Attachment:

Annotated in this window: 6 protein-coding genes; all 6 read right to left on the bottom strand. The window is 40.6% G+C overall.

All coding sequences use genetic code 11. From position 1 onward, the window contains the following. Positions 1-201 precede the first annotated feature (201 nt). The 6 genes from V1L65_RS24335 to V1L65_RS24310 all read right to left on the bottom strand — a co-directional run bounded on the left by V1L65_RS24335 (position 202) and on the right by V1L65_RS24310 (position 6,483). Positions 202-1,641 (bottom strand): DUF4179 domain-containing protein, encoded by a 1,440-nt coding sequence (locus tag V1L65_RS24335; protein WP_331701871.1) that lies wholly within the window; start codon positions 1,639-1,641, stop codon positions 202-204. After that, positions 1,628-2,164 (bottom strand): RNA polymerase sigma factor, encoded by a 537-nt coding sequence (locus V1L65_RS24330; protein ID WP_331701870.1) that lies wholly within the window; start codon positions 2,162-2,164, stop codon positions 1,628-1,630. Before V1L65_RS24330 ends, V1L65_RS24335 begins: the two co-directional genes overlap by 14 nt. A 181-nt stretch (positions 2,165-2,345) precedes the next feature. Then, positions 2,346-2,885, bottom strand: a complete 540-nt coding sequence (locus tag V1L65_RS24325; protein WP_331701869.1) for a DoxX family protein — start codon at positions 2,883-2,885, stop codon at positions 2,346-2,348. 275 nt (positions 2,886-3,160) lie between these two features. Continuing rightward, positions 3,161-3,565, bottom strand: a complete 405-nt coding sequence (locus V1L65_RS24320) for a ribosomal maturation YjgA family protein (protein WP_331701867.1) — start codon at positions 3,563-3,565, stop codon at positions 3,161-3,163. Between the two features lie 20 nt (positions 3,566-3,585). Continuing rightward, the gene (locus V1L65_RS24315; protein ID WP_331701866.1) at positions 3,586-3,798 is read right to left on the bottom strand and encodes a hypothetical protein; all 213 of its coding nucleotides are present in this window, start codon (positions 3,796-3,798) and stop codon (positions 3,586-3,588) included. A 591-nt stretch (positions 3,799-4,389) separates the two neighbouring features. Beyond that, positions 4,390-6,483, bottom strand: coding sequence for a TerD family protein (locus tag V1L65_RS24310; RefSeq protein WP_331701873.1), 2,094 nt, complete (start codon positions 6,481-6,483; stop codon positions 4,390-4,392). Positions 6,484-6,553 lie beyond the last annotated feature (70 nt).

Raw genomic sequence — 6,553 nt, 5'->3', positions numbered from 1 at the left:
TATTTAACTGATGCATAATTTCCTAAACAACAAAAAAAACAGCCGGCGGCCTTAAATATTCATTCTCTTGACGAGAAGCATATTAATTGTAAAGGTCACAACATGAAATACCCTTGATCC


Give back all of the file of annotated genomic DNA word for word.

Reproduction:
Annotated in this window: 6 protein-coding genes; all 6 read right to left on the bottom strand. The window is 40.6% G+C overall.

All coding sequences use genetic code 11. From position 1 onward, the window contains the following. Positions 1-201 precede the first annotated feature (201 nt). The 6 genes from V1L65_RS24335 to V1L65_RS24310 all read right to left on the bottom strand — a co-directional run bounded on the left by V1L65_RS24335 (position 202) and on the right by V1L65_RS24310 (position 6,483). Positions 202-1,641 (bottom strand): DUF4179 domain-containing protein, encoded by a 1,440-nt coding sequence (locus tag V1L65_RS24335; protein WP_331701871.1) that lies wholly within the window; start codon positions 1,639-1,641, stop codon positions 202-204. After that, positions 1,628-2,164 (bottom strand): RNA polymerase sigma factor, encoded by a 537-nt coding sequence (locus V1L65_RS24330; protein ID WP_331701870.1) that lies wholly within the window; start codon positions 2,162-2,164, stop codon positions 1,628-1,630. Before V1L65_RS24330 ends, V1L65_RS24335 begins: the two co-directional genes overlap by 14 nt. A 181-nt stretch (positions 2,165-2,345) precedes the next feature. Then, positions 2,346-2,885, bottom strand: a complete 540-nt coding sequence (locus tag V1L65_RS24325; protein WP_331701869.1) for a DoxX family protein — start codon at positions 2,883-2,885, stop codon at positions 2,346-2,348. 275 nt (positions 2,886-3,160) lie between these two features. Continuing rightward, positions 3,161-3,565, bottom strand: a complete 405-nt coding sequence (locus V1L65_RS24320) for a ribosomal maturation YjgA family protein (protein WP_331701867.1) — start codon at positions 3,563-3,565, stop codon at positions 3,161-3,163. Between the two features lie 20 nt (positions 3,566-3,585). Continuing rightward, the gene (locus V1L65_RS24315; protein ID WP_331701866.1) at positions 3,586-3,798 is read right to left on the bottom strand and encodes a hypothetical protein; all 213 of its coding nucleotides are present in this window, start codon (positions 3,796-3,798) and stop codon (positions 3,586-3,588) included. A 591-nt stretch (positions 3,799-4,389) separates the two neighbouring features. Beyond that, positions 4,390-6,483, bottom strand: coding sequence for a TerD family protein (locus tag V1L65_RS24310; RefSeq protein WP_331701873.1), 2,094 nt, complete (start codon positions 6,481-6,483; stop codon positions 4,390-4,392). Positions 6,484-6,553 lie beyond the last annotated feature (70 nt).

Raw genomic sequence — 6,553 nt, 5'->3', positions numbered from 1 at the left:
TATTTAACTGATGCATAATTTCCTAAACAACAAAAAAAACAGCCGGCGGCCTTAAATATTCATTCTCTTGACGAGAAGCATATTAATTGTAAAGGTCACAACATGAAATACCCTTGATCC